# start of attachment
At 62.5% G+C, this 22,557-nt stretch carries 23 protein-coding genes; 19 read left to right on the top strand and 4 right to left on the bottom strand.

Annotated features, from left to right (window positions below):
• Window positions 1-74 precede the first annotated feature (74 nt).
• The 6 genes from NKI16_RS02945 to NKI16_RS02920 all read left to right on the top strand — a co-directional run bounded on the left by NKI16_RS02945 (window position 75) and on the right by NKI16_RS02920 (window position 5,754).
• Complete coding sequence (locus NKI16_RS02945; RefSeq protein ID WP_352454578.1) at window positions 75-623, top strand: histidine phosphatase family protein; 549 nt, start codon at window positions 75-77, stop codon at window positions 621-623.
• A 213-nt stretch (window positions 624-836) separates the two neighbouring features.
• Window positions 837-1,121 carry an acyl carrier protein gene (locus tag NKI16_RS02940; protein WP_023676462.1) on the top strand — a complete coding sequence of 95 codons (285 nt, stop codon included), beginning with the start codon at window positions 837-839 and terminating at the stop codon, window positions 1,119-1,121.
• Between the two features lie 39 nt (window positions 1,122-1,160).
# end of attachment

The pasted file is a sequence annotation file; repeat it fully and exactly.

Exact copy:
At 62.5% G+C, this 22,557-nt stretch carries 23 protein-coding genes; 19 read left to right on the top strand and 4 right to left on the bottom strand.

Annotated features, from left to right (window positions below):
• Window positions 1-74 precede the first annotated feature (74 nt).
• The 6 genes from NKI16_RS02945 to NKI16_RS02920 all read left to right on the top strand — a co-directional run bounded on the left by NKI16_RS02945 (window position 75) and on the right by NKI16_RS02920 (window position 5,754).
• Complete coding sequence (locus NKI16_RS02945; RefSeq protein ID WP_352454578.1) at window positions 75-623, top strand: histidine phosphatase family protein; 549 nt, start codon at window positions 75-77, stop codon at window positions 621-623.
• A 213-nt stretch (window positions 624-836) separates the two neighbouring features.
• Window positions 837-1,121 carry an acyl carrier protein gene (locus tag NKI16_RS02940; protein WP_023676462.1) on the top strand — a complete coding sequence of 95 codons (285 nt, stop codon included), beginning with the start codon at window positions 837-839 and terminating at the stop codon, window positions 1,119-1,121.
• Between the two features lie 39 nt (window positions 1,122-1,160).